Bell Eapen MD, PhD.

Bringing Digital health & Gen AI research to life!

Medprompt: How to architect LLM solutions for healthcare.

Leveraging the power of advanced machine learning, particularly large language models (LLMs), has increasingly become a transformative element in healthcare and medicine. The applications of LLMs in healthcare are multifaceted, showing immense potential to improve patient outcomes, streamline administrative tasks, and foster medical research and innovation.

Medprompt: How to architect LLM solutions for healthcare.
Image Credit: David S. Soriano, CC BY-SA 4.0 https://creativecommons.org/licenses/by-sa/4.0, via Wikimedia Commons

Architecting LLM solutions in the healthcare domain is challenging because of the intricacies associated with healthcare data and the complex nature of healthcare applications. In this post, I will give some recommendations based on the widely popular LangChain library, giving some examples.

The first step is to define the overarching problem you are trying to solve. It can be broad as in getting the right information about a patient to the doctor. Next, subdivide the problem into subproblems that can be tackled separately. For example in the above case, we need to find the patient’s health record, convert it into an easily searchable form (embedding), find areas of interest in the record and generate a summary or an answer to the specific question. Next, find solutions for each problem that may or may not require an LLM. Finally, design the orchestrator that can stitch everything together.

LangChain has some useful abstractions that will help in the last two steps. If the solution does not involve an LLM and mostly involves data retrieval and transformations, use the tool abstraction. If you need one or more LLM calls to achieve it, use the chain abstraction. Agents are the orchestrators that can stitch everything together. It is important to carefully craft the prompts for the chains and agents. Rigorous testing is vital. This includes technical performance and validation of the model’s recommendations by healthcare professionals to ensure they are accurate and clinically relevant.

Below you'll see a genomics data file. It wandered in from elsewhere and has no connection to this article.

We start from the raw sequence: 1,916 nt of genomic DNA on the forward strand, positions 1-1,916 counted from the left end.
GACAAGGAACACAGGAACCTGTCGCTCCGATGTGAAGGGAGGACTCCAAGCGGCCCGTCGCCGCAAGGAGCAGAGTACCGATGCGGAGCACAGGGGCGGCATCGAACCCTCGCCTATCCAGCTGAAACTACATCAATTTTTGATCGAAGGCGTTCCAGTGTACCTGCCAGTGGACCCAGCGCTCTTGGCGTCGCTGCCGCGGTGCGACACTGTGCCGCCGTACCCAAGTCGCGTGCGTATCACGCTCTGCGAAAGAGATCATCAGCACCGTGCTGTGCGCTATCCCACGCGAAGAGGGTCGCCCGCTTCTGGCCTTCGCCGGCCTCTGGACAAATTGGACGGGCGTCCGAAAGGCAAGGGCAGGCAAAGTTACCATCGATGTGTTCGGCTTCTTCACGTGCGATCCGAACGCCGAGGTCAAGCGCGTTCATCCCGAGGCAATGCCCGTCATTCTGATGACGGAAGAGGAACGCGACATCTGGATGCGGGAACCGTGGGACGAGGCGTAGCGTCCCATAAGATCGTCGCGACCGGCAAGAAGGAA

Named Entity Recognition using LLMs: a cTakes alternative?

TLDR: The targeted distillation method described may be useful for creating an LLM-based cTakes alternative for Named Entity Recognition. However, the recipe is not available yet. 

Image credit: Wikimedia

Named Entity Recognition is essential in clinical documents because it enhances patient safety, supports efficient healthcare workflows, aids in research and analytics, and ensures compliance with regulations. It enables healthcare organizations to harness the valuable information contained in clinical documents for improved patient care and outcomes. 

Though Large Language Models (LLMs) can perform Named Entity Recognition (NER), the capability can be improved by fine-tuning, where you provide the model with input text that contains named entities and their associated labels. The model learns to recognize these entities and classify them into predefined categories. However, as described before fine-tuning Large Language Models (LLMs) is challenging due to the need for substantial, high-quality labelled data, the risk of overfitting on limited datasets, complex hyperparameter tuning, the requirement for computational resources, domain adaptation difficulties, ethical considerations, the interpretability of results, and the necessity of defining appropriate evaluation metrics. 

Targeted distillation of Large Language Models (LLMs) is a process where a smaller model is trained to mimic the behaviour of a larger, pre-trained LLM but only for specific tasks or domains. It distills the essential knowledge of the LLM, making it more efficient and suitable for particular applications, reducing computational demands.  

This paper described targeted distillation with mission-focused instruction tuning to train student models that can excel in a broad application class. The authors present a general recipe for such targeted distillation from LLMs and demonstrate that for open-domain NER. Their recipe may be useful for creating efficient distilled models that can perform NER on clinical documents, a potential alternative to cTakes. Though the authors have open-sourced their generic UniversalNER model, they haven’t released the distillation recipe code yet. 

REF: Zhou, W., Zhang, S., Gu, Y., Chen, M., & Poon, H. (2023). UniversalNER: Targeted Distillation from Large Language Models for Open Named Entity Recognition. ArXiv. /abs/2308.03279